The tiny part of the recording process I was involved with was playing the accompaniment into an electric keyboard. Rick, the recording engineer, was fairly obsessive in trying to understand the right “feel” the singer and I want. He listened to a few Jobim numbers, and at least one Styne. Then he created a loop by recording himself shaking some maracas. After about six times through, repeating the two-bar groove, he selected the measures he’d played best to loop. This means a small bit of percussion recording, around two seconds or so, would be repeated over and over again. This was used instead of a click-track for me to keep a steady beat to in my playing.
Sound elaborate? Well, I may have just described the easiest part. The hard parts come later: If I made any mistakes in my playing (and God knows I did), Rick will go back and fix them. He does this in a manner not unlike removing a blemish on a headshot utilizing Photoshop. If I was supposed to play, say, an inverted A major triad, but failed, he’ll find an inverted A major triad elsewhere in the piece, copy it and paste it where I was supposed to play it.
But that’s not all: He’s going to orchestrate the thing. The Styne songs may end up sounding like a Broadway orchestra, and I called for a trumpet solo in my score. Timid Samba may come out sounding like Brazil 66. (If I remember correctly, at some point, Brazil 66 renamed itself Brazil 77, changing with the times.) Through some alchemy I don’t quite understand, what I played into a small keyboard will change into guitars, brass, strings, and reeds.
Rick and the singer have worked on two prior albums together, and I had a number of songs on both. The collaborators indulge each other’s craziest ideas. Many years ago, I wrote a simple pop song that was presented at Moonwork, in the old Stella Adler Studio on Lafayette Street, as if it was the number you heard during the final credits of a horror film named Ax Camp 3. Then they turned this into something of a radio play. You hear a young guy nervously treading through dried leaves, muttering about how the other campers have left him alone in the night. Then you hear the slashing of a knife, several times in quick succession, like what one might hear at Benihana. And then in comes my sappy romantic music.
Creepy? Sure, but funny, which is all these songs are ever meant to be. I was knocked out by what Rick had made of my little number. All I can recall of my contribution was that I hadn’t played it very well, but you can’t tell that from the finished product.
For the Styne medley, the singer wanted two of his favorite show-tunes patched together. I recognized that the two could probably be sung against each other in counterpoint. Since the singer wasn’t looking to make it a duet, my mind raced towards the idea that he could sing both parts of the quodlibet, dueting with himself. Which reminded me of another Styne number, Talking To Yourself. So, now I had three lyrics to shape into a story. You don’t know, at first, who he’s singing about. Then it becomes a merry paean to self-love. Ultimately, it made Rick laugh every time he heard it.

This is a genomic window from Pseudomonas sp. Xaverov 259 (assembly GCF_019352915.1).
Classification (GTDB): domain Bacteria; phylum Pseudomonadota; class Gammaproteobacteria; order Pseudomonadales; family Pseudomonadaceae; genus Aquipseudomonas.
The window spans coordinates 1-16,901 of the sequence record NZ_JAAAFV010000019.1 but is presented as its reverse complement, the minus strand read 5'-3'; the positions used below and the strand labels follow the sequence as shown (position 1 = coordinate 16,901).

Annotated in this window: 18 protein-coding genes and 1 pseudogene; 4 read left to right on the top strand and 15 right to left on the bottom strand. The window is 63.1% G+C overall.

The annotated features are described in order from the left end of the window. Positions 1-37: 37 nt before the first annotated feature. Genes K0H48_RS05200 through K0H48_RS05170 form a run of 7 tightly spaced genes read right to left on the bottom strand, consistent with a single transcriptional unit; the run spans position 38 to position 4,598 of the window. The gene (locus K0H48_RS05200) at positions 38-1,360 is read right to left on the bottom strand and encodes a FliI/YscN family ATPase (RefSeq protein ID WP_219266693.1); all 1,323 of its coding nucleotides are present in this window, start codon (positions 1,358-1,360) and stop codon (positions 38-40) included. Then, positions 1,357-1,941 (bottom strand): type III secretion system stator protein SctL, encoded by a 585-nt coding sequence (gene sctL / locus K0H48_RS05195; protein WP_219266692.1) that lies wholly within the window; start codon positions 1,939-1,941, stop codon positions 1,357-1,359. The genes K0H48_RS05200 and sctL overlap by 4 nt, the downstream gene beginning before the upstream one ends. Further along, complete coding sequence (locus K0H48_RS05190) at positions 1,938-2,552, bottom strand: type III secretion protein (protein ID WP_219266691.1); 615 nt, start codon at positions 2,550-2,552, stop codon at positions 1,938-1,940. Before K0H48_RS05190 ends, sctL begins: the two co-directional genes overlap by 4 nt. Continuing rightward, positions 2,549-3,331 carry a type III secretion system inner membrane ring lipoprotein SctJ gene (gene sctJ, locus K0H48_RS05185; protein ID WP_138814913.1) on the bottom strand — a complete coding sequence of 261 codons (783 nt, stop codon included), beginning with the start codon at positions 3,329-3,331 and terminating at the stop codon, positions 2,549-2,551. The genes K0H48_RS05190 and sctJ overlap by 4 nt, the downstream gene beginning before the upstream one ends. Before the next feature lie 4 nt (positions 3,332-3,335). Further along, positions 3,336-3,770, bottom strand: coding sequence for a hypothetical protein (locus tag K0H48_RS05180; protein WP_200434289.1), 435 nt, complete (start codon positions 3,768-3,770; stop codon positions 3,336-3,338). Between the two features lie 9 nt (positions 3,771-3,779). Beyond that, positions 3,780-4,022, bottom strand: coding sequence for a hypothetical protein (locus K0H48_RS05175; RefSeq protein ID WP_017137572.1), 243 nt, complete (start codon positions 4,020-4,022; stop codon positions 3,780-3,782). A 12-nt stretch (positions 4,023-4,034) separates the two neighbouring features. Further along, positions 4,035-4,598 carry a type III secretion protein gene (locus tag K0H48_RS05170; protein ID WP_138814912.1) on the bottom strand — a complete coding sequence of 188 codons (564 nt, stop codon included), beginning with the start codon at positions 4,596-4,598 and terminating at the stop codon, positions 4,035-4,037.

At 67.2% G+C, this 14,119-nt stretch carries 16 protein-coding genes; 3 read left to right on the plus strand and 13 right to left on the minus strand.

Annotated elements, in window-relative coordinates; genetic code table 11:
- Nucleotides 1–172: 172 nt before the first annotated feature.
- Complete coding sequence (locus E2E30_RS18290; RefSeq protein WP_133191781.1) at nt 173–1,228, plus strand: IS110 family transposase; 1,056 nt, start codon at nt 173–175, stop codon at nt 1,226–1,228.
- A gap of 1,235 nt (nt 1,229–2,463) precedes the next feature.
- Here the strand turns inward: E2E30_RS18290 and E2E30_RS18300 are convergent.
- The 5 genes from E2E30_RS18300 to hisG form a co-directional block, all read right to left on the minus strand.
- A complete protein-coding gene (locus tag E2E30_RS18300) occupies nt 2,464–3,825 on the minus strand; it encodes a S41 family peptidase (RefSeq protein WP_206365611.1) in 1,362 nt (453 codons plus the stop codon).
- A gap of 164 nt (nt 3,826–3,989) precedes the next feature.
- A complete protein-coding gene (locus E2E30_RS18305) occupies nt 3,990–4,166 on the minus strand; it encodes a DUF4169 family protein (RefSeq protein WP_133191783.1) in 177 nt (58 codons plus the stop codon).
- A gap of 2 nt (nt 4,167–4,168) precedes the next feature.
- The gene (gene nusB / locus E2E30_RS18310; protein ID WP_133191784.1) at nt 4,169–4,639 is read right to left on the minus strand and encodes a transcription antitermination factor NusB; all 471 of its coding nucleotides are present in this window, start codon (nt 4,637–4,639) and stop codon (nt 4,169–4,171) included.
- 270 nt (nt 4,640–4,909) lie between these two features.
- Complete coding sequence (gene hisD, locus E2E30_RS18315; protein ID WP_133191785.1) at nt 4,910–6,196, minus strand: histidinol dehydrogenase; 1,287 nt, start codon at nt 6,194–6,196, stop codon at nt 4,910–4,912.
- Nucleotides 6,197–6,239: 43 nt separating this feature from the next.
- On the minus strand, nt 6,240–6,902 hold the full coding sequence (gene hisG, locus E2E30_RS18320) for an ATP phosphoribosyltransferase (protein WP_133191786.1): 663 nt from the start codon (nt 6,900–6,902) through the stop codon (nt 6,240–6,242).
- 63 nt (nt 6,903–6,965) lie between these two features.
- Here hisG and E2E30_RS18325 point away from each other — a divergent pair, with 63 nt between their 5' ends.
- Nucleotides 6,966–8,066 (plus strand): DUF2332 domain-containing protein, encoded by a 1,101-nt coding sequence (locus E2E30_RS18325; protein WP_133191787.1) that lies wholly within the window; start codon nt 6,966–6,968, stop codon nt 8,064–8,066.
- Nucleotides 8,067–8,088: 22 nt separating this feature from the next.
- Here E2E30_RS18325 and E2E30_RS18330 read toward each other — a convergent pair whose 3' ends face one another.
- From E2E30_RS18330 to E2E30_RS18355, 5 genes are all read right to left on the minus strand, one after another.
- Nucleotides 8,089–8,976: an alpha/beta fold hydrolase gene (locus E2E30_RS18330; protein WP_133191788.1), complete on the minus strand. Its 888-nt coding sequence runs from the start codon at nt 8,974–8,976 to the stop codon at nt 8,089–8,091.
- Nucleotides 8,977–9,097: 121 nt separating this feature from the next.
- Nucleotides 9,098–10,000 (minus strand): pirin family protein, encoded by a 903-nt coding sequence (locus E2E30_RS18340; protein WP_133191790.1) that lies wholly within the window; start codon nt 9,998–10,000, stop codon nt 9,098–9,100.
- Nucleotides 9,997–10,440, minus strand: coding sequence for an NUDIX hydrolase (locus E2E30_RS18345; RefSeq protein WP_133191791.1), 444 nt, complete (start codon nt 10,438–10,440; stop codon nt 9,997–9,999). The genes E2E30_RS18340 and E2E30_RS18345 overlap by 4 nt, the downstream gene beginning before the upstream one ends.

In my career, I’ve had a rocky relationship with the act of recording music. You know how, in school, if you misbehave, school officials threaten to put something down in your Permanent Record? For kids under a certain age, that’s pretty scary. When I’m recording one of my songs, I’m rather nervous at the thought that this will be the Permanent Record, the one rendition I’ll hear again and again. And, of course, others will hear and perhaps it gets remembered this way. In many cases, the only recordings of my songs are ones that have been done on hand-held devices, live in the theatre as the show was playing. And so, during one of the melodramatic pauses in A Sight So Gory, an audience member lets out a big sneeze. Those hearing this for the first time aren’t aware the sneeze isn’t a thing I wrote.
It’s often an expensive process: I must admit to you, all expensive things frighten me. It’s not so much that I’m a cheapskate; it’s an unnatural fear I’ll land in the poor house. In fact, there’s a bar in my neighborhood called The Pour House and I shudder a little each time I see it.
Musical theatre, as an entertainment experience, is one night in an auditorium. You remember what you remember, and forget a lot. But a cast album can be listened to again and again; nothing on those need be forgotten. I always write for that live audience, but, sooner or later, there’s going to be somebody who didn’t see the show, but will become familiar with my work just by listening to it. And that’s not so comfortable to me. What just flashed into my mind – probably because I recently did a show with the performer – is a teaching number I wrote where a three-star general takes off her bullet belt and starts using it as a dominatrix would use a whip. This visual helped to make my song fly. But a recording doesn’t give you that hysterical image, leaving it earthbound.
I guess that’s why I’m so appreciative of what Rick did with Dripping. Using a sonic bag of tricks, he aurally created an Ax Camp 3 so real, you can almost smell the blood.